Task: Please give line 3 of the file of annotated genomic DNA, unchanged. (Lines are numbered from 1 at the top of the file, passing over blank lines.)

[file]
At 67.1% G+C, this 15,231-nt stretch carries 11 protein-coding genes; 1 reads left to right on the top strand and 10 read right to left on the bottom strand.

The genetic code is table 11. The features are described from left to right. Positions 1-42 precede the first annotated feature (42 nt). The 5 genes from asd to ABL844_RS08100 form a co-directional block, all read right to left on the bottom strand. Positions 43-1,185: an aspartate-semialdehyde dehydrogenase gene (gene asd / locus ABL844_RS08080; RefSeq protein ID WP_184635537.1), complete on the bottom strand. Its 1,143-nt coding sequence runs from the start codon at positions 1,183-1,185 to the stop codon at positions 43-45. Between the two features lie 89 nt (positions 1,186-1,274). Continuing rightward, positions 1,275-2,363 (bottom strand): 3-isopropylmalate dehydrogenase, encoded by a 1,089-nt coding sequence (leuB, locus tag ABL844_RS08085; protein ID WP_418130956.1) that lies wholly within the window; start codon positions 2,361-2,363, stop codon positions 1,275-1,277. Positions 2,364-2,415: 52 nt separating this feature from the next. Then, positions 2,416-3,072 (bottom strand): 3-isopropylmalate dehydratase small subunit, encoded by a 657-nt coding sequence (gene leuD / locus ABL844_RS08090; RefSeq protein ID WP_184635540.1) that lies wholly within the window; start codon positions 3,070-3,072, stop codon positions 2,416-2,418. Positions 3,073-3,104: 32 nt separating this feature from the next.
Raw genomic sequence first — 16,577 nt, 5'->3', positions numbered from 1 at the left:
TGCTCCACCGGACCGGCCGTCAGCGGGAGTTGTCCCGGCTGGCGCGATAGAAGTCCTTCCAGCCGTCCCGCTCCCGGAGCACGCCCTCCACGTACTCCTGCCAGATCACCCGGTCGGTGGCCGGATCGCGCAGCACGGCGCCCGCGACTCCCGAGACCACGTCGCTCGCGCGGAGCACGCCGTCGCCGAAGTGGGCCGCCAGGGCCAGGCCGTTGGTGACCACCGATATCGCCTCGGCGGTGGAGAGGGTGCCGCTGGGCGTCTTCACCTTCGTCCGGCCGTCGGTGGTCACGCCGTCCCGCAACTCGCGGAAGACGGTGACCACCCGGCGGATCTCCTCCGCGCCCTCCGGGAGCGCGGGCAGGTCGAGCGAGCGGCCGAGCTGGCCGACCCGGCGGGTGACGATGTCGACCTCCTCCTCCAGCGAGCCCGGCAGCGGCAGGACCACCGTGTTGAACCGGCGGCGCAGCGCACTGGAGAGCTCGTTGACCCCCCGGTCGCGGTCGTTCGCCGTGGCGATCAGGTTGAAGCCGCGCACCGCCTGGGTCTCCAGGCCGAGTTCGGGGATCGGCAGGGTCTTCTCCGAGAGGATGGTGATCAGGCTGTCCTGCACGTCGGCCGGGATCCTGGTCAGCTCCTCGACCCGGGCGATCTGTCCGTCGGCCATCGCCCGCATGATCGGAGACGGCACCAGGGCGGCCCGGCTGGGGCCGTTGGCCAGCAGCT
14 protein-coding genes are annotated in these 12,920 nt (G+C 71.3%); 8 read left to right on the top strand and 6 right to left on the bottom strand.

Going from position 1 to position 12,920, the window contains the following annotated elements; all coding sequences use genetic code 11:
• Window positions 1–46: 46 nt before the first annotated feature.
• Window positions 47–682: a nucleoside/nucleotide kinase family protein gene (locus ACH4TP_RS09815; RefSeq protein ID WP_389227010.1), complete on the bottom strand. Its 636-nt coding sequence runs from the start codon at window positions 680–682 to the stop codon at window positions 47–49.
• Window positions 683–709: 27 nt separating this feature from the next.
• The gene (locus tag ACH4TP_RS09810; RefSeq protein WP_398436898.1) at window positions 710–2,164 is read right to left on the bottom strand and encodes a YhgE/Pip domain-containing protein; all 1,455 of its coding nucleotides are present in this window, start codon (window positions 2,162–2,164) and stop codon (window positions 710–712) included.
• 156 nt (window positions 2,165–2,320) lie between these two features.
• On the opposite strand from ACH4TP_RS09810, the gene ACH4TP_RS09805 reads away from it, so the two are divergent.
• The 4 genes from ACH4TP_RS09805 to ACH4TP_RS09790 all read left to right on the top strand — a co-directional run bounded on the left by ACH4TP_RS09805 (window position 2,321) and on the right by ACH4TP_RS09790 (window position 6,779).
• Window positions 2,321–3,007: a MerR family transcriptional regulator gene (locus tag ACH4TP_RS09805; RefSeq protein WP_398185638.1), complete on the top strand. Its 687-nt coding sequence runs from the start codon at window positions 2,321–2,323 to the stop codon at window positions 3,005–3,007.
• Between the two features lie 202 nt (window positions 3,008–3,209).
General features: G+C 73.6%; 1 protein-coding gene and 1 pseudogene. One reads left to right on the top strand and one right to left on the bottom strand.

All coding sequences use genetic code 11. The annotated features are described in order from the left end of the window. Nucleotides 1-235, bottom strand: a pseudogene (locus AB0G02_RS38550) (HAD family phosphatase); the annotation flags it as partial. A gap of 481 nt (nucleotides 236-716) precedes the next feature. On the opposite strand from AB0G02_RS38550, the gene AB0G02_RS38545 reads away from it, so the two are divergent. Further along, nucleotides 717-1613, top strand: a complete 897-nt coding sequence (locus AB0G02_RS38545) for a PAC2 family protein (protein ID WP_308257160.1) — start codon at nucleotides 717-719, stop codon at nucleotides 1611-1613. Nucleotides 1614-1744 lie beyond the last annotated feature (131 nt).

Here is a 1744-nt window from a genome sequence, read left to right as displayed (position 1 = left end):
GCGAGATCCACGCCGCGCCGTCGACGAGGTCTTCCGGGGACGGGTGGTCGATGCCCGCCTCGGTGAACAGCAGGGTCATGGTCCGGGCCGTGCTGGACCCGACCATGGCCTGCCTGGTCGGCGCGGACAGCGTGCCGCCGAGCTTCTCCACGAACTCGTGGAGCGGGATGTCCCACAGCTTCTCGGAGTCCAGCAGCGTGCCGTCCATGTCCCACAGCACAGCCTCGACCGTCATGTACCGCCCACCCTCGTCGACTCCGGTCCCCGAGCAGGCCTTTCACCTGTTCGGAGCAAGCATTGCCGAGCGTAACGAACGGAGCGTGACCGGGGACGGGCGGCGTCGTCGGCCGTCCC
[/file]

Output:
Raw genomic sequence first — 16,577 nt, 5'->3', positions numbered from 1 at the left: